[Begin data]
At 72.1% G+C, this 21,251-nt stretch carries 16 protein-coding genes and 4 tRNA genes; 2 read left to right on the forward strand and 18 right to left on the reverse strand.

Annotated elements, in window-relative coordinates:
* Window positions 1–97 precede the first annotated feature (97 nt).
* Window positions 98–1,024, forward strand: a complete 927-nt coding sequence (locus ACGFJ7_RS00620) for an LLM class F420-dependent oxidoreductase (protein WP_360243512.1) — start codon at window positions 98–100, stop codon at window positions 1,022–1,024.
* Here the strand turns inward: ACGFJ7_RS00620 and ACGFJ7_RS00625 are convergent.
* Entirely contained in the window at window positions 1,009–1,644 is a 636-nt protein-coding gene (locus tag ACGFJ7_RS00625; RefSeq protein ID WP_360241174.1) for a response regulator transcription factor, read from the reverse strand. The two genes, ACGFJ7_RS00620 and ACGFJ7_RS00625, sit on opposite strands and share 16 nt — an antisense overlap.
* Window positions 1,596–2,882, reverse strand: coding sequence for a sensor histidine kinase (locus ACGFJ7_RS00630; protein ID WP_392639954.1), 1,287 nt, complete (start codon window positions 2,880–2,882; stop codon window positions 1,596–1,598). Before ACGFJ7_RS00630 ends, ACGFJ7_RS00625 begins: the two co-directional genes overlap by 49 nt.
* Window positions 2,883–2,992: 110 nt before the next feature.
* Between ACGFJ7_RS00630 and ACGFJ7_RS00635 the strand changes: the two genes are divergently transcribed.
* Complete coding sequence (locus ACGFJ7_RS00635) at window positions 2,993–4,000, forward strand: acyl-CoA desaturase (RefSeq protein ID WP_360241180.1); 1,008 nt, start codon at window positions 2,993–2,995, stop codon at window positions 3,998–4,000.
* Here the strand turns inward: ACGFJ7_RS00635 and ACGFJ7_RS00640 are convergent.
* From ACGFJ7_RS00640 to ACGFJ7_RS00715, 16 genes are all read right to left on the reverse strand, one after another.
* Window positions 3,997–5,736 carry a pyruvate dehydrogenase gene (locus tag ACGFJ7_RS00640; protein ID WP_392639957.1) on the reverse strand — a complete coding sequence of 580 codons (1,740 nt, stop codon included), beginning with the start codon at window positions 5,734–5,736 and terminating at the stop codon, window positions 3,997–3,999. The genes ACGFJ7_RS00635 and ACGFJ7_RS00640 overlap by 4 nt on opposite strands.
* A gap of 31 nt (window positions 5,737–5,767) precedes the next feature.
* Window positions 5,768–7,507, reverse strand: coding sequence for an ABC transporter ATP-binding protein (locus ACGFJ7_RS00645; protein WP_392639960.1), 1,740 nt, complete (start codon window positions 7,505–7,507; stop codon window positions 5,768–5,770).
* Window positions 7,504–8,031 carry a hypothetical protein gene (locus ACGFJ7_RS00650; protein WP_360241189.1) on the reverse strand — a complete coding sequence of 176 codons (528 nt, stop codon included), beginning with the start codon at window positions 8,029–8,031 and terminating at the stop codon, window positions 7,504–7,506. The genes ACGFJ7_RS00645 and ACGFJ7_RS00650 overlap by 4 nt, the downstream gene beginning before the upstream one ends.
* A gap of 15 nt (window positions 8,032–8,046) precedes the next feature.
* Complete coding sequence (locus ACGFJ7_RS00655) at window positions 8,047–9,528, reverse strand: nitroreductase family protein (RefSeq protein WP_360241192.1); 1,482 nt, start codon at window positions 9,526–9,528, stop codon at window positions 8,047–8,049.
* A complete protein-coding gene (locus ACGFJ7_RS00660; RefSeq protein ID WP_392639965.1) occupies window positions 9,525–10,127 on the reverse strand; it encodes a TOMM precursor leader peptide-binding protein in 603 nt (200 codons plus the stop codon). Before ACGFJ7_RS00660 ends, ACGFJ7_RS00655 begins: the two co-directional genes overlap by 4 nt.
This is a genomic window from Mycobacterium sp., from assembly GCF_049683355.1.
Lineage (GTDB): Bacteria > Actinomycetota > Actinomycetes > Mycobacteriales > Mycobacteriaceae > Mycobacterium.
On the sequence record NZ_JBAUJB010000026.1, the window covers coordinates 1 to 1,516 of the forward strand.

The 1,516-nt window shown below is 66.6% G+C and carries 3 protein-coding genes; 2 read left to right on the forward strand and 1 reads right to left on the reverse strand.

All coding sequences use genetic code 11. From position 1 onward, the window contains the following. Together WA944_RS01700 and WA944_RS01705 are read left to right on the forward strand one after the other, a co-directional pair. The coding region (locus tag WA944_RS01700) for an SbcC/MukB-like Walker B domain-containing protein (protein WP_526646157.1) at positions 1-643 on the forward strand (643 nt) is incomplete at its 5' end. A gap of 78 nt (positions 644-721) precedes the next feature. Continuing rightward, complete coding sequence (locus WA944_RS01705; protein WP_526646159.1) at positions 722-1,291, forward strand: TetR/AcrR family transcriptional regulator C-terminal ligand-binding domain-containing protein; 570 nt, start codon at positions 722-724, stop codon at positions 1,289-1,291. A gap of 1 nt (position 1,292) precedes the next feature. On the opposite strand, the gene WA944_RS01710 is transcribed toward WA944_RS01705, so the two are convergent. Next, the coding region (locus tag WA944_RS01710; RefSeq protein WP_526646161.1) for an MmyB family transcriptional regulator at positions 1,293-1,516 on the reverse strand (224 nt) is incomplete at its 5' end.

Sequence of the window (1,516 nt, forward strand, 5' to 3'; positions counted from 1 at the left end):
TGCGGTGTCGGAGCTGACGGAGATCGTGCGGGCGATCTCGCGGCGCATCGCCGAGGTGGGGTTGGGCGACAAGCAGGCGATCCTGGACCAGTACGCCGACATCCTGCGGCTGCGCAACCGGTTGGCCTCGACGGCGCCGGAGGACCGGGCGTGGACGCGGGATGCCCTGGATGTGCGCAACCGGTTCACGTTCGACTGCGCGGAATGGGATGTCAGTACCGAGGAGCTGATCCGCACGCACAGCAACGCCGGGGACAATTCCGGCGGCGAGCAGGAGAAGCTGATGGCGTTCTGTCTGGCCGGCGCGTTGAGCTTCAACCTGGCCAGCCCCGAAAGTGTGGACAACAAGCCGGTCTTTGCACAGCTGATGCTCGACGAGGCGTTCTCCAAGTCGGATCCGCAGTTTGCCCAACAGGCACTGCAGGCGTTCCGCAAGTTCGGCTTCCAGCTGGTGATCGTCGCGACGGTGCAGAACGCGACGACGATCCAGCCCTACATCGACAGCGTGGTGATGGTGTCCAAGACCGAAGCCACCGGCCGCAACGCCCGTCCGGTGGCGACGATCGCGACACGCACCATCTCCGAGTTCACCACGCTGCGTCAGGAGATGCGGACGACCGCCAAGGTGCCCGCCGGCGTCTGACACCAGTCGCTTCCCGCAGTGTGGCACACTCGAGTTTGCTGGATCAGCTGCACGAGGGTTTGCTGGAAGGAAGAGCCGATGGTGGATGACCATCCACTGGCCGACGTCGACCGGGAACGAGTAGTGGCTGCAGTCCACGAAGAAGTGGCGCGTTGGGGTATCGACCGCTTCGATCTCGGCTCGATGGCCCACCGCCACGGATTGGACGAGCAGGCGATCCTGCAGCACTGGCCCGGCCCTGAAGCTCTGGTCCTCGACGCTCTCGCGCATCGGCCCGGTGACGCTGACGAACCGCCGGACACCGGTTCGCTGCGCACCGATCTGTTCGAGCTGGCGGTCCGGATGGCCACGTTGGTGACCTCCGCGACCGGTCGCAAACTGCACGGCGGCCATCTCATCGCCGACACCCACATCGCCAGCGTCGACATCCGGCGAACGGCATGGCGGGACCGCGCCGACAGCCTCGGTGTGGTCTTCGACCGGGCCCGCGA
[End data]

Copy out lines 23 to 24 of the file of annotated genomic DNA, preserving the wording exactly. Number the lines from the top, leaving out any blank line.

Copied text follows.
The 1,516-nt window shown below is 66.6% G+C and carries 3 protein-coding genes; 2 read left to right on the forward strand and 1 reads right to left on the reverse strand.

All coding sequences use genetic code 11. From position 1 onward, the window contains the following. Together WA944_RS01700 and WA944_RS01705 are read left to right on the forward strand one after the other, a co-directional pair. The coding region (locus tag WA944_RS01700) for an SbcC/MukB-like Walker B domain-containing protein (protein WP_526646157.1) at positions 1-643 on the forward strand (643 nt) is incomplete at its 5' end. A gap of 78 nt (positions 644-721) precedes the next feature. Continuing rightward, complete coding sequence (locus WA944_RS01705; protein WP_526646159.1) at positions 722-1,291, forward strand: TetR/AcrR family transcriptional regulator C-terminal ligand-binding domain-containing protein; 570 nt, start codon at positions 722-724, stop codon at positions 1,289-1,291. A gap of 1 nt (position 1,292) precedes the next feature. On the opposite strand, the gene WA944_RS01710 is transcribed toward WA944_RS01705, so the two are convergent. Next, the coding region (locus tag WA944_RS01710; RefSeq protein WP_526646161.1) for an MmyB family transcriptional regulator at positions 1,293-1,516 on the reverse strand (224 nt) is incomplete at its 5' end.